"Have you any conception of the extreme, the immeasurable, wealth of the Order at that time?"
"If I remember," Spade said, "they were pretty well fixed."
Gutman smiled indulgently. "Pretty well, sir, is putting it mildly." His whisper became lower and more purring. "They were rolling in wealth, sir. You've no idea. None of us has any idea. For years they had prey on the Saracens, had taken nobody knows what spoils of gems, precious metals, silks, ivories—the cream of the cream of the East. That is history, sir. We all know that the Holy Wars to them, as to the Templars, were largely a matter of loot." (13.21)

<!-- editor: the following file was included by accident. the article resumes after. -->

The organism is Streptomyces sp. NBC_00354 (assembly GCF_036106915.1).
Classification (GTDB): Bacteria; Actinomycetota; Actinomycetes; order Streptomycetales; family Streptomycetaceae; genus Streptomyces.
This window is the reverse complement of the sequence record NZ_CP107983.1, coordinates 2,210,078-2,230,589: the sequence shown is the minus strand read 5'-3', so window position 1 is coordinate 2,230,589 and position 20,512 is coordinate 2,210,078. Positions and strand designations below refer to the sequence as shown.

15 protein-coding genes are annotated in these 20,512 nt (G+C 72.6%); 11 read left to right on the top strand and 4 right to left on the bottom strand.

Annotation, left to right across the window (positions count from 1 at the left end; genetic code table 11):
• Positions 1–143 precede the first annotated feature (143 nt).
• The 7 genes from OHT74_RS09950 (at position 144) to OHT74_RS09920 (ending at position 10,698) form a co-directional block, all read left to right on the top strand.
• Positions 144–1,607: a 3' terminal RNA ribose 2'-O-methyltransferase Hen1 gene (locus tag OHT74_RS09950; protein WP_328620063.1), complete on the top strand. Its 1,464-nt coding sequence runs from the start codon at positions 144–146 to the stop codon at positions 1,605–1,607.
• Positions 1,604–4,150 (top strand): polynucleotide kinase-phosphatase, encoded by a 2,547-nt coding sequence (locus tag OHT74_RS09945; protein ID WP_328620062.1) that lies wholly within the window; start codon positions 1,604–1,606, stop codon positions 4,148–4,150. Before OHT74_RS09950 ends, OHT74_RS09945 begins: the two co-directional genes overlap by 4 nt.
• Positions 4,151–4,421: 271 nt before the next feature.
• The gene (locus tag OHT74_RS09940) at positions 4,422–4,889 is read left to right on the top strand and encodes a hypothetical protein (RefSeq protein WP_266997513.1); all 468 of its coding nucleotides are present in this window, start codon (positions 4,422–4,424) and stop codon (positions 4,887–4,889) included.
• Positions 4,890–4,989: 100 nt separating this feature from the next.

When Gutman narrates the history of the Maltese falcon to Spade, we learn that it is a story of human greed and the ruthless amassing of immeasurable wealth. The Order is described as "rolling in wealth" from all the loot they accumulated during the Holy Wars. This statuette of the Maltese falcon arose out of this history of plundered treasure, and becomes the ultimate symbol of greed.